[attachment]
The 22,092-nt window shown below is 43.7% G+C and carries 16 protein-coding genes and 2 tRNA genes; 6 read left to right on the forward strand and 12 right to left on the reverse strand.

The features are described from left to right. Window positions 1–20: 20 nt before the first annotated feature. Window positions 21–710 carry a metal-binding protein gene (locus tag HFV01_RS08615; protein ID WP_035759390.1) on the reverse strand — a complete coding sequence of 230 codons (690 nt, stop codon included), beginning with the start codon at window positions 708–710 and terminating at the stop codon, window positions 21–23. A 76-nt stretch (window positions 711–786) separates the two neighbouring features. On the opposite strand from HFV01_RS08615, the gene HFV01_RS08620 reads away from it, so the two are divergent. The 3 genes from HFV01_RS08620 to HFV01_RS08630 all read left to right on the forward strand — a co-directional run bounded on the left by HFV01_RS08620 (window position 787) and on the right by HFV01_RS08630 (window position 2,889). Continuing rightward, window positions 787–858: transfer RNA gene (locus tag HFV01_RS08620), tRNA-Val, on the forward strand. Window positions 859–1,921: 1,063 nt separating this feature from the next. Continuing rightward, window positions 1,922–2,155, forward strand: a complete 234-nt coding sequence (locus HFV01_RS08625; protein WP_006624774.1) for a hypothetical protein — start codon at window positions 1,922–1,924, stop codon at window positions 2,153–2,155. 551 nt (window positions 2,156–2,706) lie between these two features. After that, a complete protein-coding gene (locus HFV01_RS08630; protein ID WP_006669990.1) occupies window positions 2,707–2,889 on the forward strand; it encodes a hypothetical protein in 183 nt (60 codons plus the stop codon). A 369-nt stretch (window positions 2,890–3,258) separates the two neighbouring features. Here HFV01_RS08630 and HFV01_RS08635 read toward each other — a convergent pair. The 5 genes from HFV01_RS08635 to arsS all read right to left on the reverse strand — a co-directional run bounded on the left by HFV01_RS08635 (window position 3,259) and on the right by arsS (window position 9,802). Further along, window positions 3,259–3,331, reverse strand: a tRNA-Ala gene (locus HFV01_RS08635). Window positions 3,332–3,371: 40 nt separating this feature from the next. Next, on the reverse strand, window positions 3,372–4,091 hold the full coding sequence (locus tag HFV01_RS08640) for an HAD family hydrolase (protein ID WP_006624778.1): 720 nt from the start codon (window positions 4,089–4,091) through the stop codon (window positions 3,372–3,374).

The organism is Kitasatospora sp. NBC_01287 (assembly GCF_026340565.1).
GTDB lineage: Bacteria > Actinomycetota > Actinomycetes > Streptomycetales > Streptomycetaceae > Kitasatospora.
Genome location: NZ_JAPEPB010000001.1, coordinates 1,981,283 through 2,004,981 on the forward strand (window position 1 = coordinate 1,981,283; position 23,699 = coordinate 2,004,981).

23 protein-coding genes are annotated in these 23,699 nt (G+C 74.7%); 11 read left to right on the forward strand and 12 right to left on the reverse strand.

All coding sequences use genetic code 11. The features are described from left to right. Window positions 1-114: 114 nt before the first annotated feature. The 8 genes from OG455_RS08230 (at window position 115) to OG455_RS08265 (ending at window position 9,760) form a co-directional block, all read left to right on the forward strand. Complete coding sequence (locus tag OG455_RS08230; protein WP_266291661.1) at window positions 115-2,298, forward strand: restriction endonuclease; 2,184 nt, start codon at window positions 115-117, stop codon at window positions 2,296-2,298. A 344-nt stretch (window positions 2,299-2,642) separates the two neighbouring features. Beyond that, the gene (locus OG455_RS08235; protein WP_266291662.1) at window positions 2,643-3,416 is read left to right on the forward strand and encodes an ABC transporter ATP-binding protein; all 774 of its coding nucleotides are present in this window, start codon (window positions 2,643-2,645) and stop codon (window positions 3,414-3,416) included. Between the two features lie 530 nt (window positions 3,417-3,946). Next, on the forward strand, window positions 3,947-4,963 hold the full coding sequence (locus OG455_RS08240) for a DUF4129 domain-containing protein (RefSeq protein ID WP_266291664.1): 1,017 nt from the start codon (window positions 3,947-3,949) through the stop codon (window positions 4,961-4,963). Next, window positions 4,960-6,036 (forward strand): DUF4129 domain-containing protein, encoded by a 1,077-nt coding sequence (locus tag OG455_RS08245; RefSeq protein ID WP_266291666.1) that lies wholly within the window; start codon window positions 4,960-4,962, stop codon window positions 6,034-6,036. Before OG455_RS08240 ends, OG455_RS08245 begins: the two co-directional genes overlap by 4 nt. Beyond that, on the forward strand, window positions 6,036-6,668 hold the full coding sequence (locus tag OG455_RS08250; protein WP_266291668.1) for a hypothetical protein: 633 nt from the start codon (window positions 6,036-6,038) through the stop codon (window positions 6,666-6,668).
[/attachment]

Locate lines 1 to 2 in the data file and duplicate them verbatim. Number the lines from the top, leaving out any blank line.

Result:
The 22,092-nt window shown below is 43.7% G+C and carries 16 protein-coding genes and 2 tRNA genes; 6 read left to right on the forward strand and 12 right to left on the reverse strand.

The features are described from left to right. Window positions 1–20: 20 nt before the first annotated feature. Window positions 21–710 carry a metal-binding protein gene (locus tag HFV01_RS08615; protein ID WP_035759390.1) on the reverse strand — a complete coding sequence of 230 codons (690 nt, stop codon included), beginning with the start codon at window positions 708–710 and terminating at the stop codon, window positions 21–23. A 76-nt stretch (window positions 711–786) separates the two neighbouring features. On the opposite strand from HFV01_RS08615, the gene HFV01_RS08620 reads away from it, so the two are divergent. The 3 genes from HFV01_RS08620 to HFV01_RS08630 all read left to right on the forward strand — a co-directional run bounded on the left by HFV01_RS08620 (window position 787) and on the right by HFV01_RS08630 (window position 2,889). Continuing rightward, window positions 787–858: transfer RNA gene (locus tag HFV01_RS08620), tRNA-Val, on the forward strand. Window positions 859–1,921: 1,063 nt separating this feature from the next. Continuing rightward, window positions 1,922–2,155, forward strand: a complete 234-nt coding sequence (locus HFV01_RS08625; protein WP_006624774.1) for a hypothetical protein — start codon at window positions 1,922–1,924, stop codon at window positions 2,153–2,155. 551 nt (window positions 2,156–2,706) lie between these two features. After that, a complete protein-coding gene (locus HFV01_RS08630; protein ID WP_006669990.1) occupies window positions 2,707–2,889 on the forward strand; it encodes a hypothetical protein in 183 nt (60 codons plus the stop codon). A 369-nt stretch (window positions 2,890–3,258) separates the two neighbouring features. Here HFV01_RS08630 and HFV01_RS08635 read toward each other — a convergent pair. The 5 genes from HFV01_RS08635 to arsS all read right to left on the reverse strand — a co-directional run bounded on the left by HFV01_RS08635 (window position 3,259) and on the right by arsS (window position 9,802). Further along, window positions 3,259–3,331, reverse strand: a tRNA-Ala gene (locus HFV01_RS08635). Window positions 3,332–3,371: 40 nt separating this feature from the next. Next, on the reverse strand, window positions 3,372–4,091 hold the full coding sequence (locus tag HFV01_RS08640) for an HAD family hydrolase (protein ID WP_006624778.1): 720 nt from the start codon (window positions 4,089–4,091) through the stop codon (window positions 3,372–3,374).